Friday, November 30, 2007

Drawing a Point of View

"Drawing, as suggested by the examples reproduced in this book, involves more than making an accurate rendering of a subject, just as it requires more than the skillful manipulation of media and technique. Drawing is about content; it presents a point of view, interpretation, and expressions of the individual artist."
from Mendelowitz's Guide to Drawing, p. 10

One of the first projects in this drawing book is to make a "scribble drawing". You scribble all over the page (mine was 12 in x 12in), then stare at it and see what image pops out at you. You then start darkening values and lines to see what emerges. I remember doing this sort of exercise as a child, waiting for a parent to pick me up. I loved it then and still do now, it was good fun.

I found myself struggling against wanting to fix things and make lines more accurate. It was interesting how the image I had originally seen in my mind kept coming and going as I tried to bring it out of the scribbles. By the end, I had lost it completely. I suppose that my mind was now working with what was on the page, and it had changed, so my mind's "goal" image also changed.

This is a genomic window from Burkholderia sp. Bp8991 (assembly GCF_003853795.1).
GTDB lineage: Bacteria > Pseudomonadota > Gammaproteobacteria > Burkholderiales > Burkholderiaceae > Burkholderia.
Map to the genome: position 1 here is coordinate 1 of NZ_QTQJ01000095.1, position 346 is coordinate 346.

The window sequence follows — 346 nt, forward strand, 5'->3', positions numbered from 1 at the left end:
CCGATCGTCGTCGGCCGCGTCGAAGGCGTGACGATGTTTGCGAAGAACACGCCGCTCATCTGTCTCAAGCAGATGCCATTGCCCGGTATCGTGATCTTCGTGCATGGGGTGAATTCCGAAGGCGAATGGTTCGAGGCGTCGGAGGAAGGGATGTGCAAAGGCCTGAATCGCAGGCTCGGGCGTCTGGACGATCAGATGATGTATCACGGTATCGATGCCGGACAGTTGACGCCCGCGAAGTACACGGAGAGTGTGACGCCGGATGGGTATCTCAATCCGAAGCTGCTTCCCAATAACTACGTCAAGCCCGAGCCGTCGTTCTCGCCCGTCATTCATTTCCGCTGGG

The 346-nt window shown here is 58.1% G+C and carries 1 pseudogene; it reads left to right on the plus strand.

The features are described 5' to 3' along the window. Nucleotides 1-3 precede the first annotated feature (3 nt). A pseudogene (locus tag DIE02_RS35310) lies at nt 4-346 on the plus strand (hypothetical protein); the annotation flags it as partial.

1 comment:

Valerie Jones said...

Someone had me try this exercise once and I found it very trying on my brain. I'm too much of a perfectionist and have to have things turn out the way I see them. Good job for trying this! I think it turned out beautifully!